Small jump going through Union Mills - #36 started 50 seconds ahead of me on the road

"Braaaaaap!", "Braaaaaaaaaaaap!", "Braaaaaaaaaaaaaaaaap!". As I approach the Grandstand, I see some red movement. I approach at around 140mph to see a marshal frantically waving a red flag. Huh? Really? Now? I slow down and there is another marshal at the entry to the return road, in the middle of the track, waving a red flag. Isle of Man rules: red flag means you stop where-ever you are on track at the next marshal's post. I slow right up and filter into the return road as directed by a marshal.

The Gooseneck - leading to my favorite part of the course, The Mountain Section. 10 miles of riding heaven

I get back up the return road to find only Warren and another rider in Parc Firme. The other riders ahead of me on the road must have just got through to the next Marshal's post. With all racing stopped under a red flag, there couldn't be a better place to have it happen. Two other riders join us. With the first 35 or so riders on the road already through and on their final lap, I know that this is the end of the Senior race and a result will be called. No chance of a proper flying lap.

War stories of our dicing on the roads...
Thanks Justine for the pics.

We're all happy and somewhat relieved to be back safely. It was a tough race, real tough. Warren and I exchange war-stories of our lap 2 battle before the Clerk of the Course announces that there are 2 incidents that the 2 air-ambulances are attending to and with no air-ambulance cover, the Senior race is over and a result will be called. I am disappointed not to have a go at my personal best in lap 4, but am also relieved. That was a hard race and I didn't have anything left in me to do more than 1 lap... and I'd have to dig deep to do that lap too. I'm really pleased that it's over and we're safe... but disappointed that my last lap of the 2014 Campaign ended with a red flag.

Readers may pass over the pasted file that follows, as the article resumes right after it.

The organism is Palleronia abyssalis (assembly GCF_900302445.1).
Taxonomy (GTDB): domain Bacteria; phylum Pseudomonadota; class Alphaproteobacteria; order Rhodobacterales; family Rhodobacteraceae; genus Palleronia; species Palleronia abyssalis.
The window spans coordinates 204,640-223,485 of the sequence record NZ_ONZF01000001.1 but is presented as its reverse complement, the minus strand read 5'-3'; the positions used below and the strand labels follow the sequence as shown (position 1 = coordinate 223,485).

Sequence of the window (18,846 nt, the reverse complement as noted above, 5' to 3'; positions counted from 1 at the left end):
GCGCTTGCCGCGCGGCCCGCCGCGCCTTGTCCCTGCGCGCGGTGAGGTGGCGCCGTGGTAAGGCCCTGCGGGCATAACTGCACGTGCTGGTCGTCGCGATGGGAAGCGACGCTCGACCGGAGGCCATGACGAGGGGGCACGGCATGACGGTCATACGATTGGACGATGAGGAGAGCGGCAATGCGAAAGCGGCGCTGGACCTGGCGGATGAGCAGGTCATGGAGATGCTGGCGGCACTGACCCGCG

Thanks Justine for the pics

The race result was rolled back to the 2nd lap. This played into my hands as my conserving 3rd lap and pit-stop cock-up didn't count toward the result. I later am surprised to learn that my 2nd lap dice with Warren had taken me up to 8th place at the end of lap 2. Awesome! It didn't work out so well for Warren who was on fire in lap 3 and well into the top ten.

Evening meal with friends for a job well done :-)

8th in the Manx Grand Prix Senior... I could hardly believe it! Some luck there... maybe... but after so many luckless campaigns, I was due a bit of fortune. I still had to ride the wheels off that big old bike for those first 2 laps. My first lap was 113mph from a standing start. My second lap, including the slow-down for the pit-stop was 114mph. I'd got that personal best after all.

Third replica in a week - Team SpeedTherapy's best results ever!
Thanks Justine for the pic.

It makes me chuckle. 8th in the Senior or what is basically a road bike with clip-on's, throttle, rear-sets, race bodywork and an exhaust/airfilter, power-commander AND - it's 11 years old! Nothing special about that bike... ok... maybe the color-scheme.

The day ends with sadness when later that afternoon we learn that Gary Firth, in his first year on the Isle, lost his life in one of the incidents. Condolences to Gary's family and friends. As many have said - he was doing what he loved and was living the dream.